Scarification, removal of unwanted debris: collect and disposal of arisings. Depending on the severity of the thatch, you may need to scarify several times in different directions and to a depth of 4-15mm.

Aeration will usually be done with solid tines however, occasionally hollow tines will be used if a change of soil texture is required.

Topdressing. Spreading can be achieved by several methods, utilising pedestrian or ride-on, disc or drop action top spreaders, or by hand using a shovel and a barrow. Best carried out in dry weather.

Overseeding. It is important to ensure a good groove or hole is made to receive the seed; good seed to soil contact is essential for seed germination. Good moisture and soil temperatures will see the seed germinate between 7-14 days.

Fertilising. More phosphate and potash is applied during the autumn and winter period to encourage root growth.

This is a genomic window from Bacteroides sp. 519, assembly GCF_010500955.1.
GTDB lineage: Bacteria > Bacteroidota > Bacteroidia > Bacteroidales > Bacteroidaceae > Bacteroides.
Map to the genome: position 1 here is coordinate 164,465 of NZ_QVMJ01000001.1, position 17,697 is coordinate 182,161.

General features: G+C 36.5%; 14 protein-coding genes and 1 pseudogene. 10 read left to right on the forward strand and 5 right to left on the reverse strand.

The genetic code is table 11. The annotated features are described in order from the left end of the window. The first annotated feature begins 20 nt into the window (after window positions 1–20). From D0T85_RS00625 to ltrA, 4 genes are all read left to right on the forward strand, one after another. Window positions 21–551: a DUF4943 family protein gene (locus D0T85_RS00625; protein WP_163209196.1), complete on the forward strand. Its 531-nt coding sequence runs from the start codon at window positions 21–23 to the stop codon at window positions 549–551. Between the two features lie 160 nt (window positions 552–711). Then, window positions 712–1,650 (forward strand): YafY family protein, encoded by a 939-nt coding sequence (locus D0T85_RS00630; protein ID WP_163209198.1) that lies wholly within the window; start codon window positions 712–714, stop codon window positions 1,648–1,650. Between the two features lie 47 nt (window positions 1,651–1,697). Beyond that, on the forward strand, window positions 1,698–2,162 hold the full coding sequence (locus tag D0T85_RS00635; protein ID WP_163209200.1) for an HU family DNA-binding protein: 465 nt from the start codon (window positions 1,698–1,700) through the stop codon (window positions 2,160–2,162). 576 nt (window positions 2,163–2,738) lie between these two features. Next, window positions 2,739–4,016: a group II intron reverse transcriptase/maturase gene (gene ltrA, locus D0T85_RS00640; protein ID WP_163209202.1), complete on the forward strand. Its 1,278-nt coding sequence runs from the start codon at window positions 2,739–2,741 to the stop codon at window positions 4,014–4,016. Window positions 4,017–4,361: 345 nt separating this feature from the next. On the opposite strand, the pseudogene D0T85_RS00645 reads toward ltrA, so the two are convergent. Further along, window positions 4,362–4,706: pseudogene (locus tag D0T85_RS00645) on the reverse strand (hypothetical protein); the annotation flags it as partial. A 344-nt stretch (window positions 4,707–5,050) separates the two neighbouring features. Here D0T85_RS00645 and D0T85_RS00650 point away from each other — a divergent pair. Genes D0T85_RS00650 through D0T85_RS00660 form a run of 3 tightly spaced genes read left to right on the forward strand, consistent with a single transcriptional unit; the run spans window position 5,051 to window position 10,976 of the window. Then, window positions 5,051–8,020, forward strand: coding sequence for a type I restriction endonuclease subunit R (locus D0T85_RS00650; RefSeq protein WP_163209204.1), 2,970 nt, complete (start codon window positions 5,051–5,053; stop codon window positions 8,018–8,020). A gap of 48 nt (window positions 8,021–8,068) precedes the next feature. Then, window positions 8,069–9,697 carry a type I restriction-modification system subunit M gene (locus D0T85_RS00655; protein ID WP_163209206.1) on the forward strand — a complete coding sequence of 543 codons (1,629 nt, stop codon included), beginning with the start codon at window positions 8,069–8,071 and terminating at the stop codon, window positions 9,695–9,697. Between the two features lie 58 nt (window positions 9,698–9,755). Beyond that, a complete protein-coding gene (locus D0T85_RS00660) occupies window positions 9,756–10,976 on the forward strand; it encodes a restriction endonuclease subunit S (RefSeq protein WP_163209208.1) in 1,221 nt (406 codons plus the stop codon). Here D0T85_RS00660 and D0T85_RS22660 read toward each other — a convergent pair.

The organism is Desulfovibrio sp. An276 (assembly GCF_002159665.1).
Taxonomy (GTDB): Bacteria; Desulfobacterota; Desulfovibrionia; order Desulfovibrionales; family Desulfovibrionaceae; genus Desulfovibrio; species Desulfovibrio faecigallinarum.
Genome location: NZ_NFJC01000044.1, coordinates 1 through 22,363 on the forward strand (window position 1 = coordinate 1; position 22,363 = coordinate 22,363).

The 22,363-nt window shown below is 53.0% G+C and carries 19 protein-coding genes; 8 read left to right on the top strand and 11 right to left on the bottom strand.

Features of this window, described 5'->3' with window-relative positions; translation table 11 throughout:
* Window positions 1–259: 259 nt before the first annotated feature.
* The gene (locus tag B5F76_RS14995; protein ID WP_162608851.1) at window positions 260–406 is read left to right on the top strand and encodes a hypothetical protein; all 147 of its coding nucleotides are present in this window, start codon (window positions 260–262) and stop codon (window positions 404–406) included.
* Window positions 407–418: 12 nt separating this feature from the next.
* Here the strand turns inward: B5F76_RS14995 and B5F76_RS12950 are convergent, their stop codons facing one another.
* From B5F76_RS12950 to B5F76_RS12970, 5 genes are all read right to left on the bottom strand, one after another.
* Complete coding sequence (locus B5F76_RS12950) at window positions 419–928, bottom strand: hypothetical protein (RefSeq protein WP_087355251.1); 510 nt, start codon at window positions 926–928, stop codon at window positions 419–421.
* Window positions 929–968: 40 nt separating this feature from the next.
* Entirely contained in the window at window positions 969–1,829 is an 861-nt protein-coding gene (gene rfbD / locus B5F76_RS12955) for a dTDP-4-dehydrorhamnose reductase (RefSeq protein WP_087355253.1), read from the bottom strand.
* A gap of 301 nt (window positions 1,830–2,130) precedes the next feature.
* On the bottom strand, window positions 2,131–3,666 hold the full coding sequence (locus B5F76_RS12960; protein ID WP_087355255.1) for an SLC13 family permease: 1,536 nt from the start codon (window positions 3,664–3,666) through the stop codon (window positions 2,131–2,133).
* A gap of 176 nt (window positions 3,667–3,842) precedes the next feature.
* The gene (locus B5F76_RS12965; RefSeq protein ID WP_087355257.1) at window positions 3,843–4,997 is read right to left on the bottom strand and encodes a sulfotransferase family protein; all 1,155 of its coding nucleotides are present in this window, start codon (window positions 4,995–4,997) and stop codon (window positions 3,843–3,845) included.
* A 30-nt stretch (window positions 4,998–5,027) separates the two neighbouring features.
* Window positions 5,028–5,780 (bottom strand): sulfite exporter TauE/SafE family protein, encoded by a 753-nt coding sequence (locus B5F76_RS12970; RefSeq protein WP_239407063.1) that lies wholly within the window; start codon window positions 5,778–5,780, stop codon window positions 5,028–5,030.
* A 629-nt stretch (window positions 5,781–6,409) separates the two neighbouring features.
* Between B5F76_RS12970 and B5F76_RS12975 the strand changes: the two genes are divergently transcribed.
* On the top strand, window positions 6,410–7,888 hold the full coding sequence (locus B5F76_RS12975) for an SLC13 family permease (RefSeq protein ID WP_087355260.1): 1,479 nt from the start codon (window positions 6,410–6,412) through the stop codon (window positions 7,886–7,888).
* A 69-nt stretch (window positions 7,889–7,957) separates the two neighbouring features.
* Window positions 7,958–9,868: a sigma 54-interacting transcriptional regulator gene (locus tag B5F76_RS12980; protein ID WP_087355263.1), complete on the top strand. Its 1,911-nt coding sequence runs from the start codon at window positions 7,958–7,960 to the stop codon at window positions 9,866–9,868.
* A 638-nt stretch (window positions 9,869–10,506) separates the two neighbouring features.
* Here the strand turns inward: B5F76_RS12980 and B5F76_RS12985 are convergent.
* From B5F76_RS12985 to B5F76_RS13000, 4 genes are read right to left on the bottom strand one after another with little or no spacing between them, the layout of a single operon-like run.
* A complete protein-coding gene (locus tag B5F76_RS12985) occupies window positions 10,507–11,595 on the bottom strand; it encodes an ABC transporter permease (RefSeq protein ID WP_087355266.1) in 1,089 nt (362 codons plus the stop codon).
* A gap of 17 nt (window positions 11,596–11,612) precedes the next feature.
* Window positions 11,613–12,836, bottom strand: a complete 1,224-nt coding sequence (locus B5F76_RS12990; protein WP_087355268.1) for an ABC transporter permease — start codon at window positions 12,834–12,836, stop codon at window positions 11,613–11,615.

Watering/Irrigation is essential after renovations to ensure your seed germinates.

Brushing/switching of the playing surface keeps the green clean and removes any dew or surface water. Keeping the surface dry will aid resistance to disease.

Cooling temperatures, shorter days and longer nights, and heavy dews inextricably lead to reduced recovery growth, fungal pathogens and worm casts. October truly is the middle of Autumn and the steady march towards winter gathers pace. That said, October can still throw up some sunnier and drier spells, not to mention vibrant autumn colour, so all is not lost for the month. It does undoubtedly represent a time of change for turf managers as the plants needs adjust with the environmental conditions.

Nutrition

Accordingly, nutrition geared towards growth should be placed on the back burner. Organic fertilisers are best phased out any time after the start of the month as the release of nitrogen is inhibited once soil temperatures fall below 10 ◦C.

Nitrogen, the key driver for growth, is in much lower demand within the plant and forcing growth with nitrogen has its risks, but it is important to maintain adequate potassium levels.